- "Accidents" include falls, burns, electrocutions, and other misadventures not related to patient treatment.
- "Other serious incidents that seriously affect the health and safety of patients" means incidents that result in serious injury. These include, but are not limited to: poisonings occurring within the facility; reportable infectious disease outbreaks; equipment malfunction or user errors; medication errors; and other incidents resulting in serious injury not anticipated in the normal course of events.
The list below from DPH gives examples as to which incidents are reportable to them.
‘Reportable’ and ‘non-reportable’
- Medication errors including, major I.V. therapy errors such as wrong rate or route, with serious complications (e.g., resulting in death, paralysis, coma, or permanent injury)
- Burns (e.g., hot liquids, equipment, hot packs)
- Slips or falls occurring within the facility that result in serious head injury, coma or permanent injury; or requiring significant additional therapeutic intervention or extended hospitalization.
- Major biomedical device or other equipment failure resulting in serious injury or having potential for serious injury to a patient, visitor, or employee. This would include user errors, as well as those device failures that must be reported to the U.S Food and Drug Administration pursuant to the Safe Medical Device Act.
- Surgical errors involving the wrong patient, the wrong side of the body, the wrong organ or the retention of a foreign object (e.g., sponge or clamp)
- Blood transfusion errors (e.g., wrong type of blood, outdated blood, blood not given when ordered, given to wrong patient, HIV sero-positive transfusion) with potential serious complications (Does not alter requirement for reporting under 105 CMR 135.000)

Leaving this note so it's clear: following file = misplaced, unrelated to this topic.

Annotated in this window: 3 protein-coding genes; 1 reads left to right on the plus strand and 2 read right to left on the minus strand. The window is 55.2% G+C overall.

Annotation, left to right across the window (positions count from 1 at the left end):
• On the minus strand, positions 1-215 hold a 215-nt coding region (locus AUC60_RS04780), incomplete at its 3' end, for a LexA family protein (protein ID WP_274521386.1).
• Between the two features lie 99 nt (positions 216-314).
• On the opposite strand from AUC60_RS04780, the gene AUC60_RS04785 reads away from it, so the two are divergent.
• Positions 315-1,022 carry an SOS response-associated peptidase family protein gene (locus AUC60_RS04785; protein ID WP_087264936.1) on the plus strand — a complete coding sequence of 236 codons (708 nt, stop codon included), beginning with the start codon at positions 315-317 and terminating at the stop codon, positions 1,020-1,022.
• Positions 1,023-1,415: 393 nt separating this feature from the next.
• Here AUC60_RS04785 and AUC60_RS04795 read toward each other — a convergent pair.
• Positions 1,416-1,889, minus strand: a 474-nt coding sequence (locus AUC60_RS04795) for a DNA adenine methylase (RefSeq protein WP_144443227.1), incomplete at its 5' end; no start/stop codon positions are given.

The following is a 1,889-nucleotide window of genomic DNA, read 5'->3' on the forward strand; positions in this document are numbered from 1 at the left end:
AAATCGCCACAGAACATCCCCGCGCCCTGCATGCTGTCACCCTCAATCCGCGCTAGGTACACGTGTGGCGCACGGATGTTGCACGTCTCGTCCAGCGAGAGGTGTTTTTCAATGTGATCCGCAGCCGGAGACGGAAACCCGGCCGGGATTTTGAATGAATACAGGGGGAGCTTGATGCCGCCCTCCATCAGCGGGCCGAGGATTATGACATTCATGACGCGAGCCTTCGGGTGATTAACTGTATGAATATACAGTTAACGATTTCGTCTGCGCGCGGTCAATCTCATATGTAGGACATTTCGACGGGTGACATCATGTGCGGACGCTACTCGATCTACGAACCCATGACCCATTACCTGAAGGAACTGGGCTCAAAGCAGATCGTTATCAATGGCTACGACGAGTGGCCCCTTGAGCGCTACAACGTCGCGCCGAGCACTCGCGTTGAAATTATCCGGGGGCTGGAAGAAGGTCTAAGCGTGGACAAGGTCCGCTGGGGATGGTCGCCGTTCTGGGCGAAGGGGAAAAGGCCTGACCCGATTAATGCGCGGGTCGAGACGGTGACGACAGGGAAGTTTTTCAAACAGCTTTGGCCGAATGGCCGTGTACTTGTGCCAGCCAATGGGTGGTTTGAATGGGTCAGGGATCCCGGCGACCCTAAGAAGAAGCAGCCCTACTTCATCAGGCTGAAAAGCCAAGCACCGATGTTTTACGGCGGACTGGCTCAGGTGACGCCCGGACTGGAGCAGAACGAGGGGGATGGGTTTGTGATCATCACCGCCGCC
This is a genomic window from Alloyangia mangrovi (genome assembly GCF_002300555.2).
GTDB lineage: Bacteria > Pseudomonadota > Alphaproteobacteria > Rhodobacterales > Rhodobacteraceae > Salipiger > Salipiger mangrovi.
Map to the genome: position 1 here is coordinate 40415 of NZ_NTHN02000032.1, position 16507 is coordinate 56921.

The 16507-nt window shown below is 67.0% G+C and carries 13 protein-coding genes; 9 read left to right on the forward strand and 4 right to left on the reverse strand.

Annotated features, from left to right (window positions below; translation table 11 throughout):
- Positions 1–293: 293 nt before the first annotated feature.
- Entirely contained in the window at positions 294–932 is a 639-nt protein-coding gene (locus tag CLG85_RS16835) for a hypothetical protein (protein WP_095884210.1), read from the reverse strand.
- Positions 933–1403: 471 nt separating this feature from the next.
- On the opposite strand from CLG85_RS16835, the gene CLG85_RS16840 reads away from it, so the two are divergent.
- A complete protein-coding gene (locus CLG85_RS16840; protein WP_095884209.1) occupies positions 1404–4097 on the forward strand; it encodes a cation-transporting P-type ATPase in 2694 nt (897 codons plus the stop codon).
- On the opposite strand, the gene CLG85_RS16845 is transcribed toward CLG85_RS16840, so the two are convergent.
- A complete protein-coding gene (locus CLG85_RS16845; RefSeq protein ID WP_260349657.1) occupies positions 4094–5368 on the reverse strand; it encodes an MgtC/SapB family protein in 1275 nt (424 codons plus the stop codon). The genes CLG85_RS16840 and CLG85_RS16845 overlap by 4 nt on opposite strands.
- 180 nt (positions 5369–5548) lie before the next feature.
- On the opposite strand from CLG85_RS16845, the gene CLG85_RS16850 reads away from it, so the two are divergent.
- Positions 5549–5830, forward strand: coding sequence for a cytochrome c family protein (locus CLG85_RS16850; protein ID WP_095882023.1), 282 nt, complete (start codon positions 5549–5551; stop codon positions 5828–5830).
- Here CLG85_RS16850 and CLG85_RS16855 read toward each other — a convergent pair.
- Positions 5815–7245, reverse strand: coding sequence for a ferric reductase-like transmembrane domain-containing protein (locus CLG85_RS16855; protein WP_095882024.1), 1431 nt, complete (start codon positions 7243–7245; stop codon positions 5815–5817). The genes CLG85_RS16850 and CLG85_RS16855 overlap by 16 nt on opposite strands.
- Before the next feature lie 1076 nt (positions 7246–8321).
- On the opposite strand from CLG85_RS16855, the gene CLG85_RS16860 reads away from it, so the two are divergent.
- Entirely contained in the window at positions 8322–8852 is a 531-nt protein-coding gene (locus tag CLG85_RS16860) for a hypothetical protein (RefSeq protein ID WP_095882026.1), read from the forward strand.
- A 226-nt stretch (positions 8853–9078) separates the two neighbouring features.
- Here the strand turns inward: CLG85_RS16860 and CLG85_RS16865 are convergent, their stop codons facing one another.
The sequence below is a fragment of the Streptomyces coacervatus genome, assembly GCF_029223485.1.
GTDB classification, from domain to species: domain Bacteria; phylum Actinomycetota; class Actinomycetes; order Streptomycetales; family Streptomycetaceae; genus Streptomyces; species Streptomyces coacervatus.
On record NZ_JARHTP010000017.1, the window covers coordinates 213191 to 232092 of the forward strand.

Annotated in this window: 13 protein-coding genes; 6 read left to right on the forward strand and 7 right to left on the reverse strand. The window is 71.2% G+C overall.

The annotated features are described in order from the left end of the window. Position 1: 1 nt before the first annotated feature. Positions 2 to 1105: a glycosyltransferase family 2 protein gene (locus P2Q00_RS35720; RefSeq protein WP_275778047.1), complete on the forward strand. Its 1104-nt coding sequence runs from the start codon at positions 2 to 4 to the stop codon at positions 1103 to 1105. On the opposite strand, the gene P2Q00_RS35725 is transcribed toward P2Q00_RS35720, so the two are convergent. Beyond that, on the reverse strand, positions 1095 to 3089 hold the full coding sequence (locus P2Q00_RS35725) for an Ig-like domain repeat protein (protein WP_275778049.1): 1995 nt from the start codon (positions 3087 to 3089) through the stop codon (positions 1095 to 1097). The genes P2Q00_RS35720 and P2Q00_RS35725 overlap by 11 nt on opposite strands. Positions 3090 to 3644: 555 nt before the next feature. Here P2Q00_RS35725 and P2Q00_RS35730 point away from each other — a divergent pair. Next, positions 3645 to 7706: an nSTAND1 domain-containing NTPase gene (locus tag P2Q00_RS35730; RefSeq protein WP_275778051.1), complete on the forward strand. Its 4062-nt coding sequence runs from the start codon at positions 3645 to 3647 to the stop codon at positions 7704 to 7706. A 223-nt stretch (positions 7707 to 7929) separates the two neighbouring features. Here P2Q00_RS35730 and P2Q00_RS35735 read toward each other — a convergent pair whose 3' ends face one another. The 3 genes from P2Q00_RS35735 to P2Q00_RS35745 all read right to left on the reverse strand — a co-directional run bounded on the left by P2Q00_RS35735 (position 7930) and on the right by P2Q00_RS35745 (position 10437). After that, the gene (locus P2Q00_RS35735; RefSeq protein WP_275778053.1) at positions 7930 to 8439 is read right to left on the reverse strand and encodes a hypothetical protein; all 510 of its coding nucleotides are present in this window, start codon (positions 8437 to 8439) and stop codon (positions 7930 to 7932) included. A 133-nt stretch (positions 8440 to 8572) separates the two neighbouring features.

- Poisonings occurring within the facility
- Infectious disease outbreaks
- Criminal acts or allegations of abuse within the facility that result in serious harm (physical or mental) to a patient
- Pending or actual staff strikes
- Supplier strikes that may seriously affect patient services
- Any maternal death within 90 days of delivery or termination of pregnancy
- Death of a patient by suicide
- Discharge of an infant to the wrong family.
- Presentation of an infant to the wrong mother for breast-feeding.
- Serious physical injury resulting from accident or unknown cause
"Non-Reportable Incidents" are adverse outcomes directly related to the natural course of a patient’s illness or underlying condition. Other non-reportable incidents include, but are not limited to:
- Medication errors that do not result in serious complications or diminish the therapeutic value of the medication (e.g., medication given early or late, missed dose)
- Minor reaction to medication or blood transfusion where reactions are controlled with minimum amounts of medication or palliative therapy
- Minor bio-medical device failure or damage resulting in no injury to patient, visitor, or employee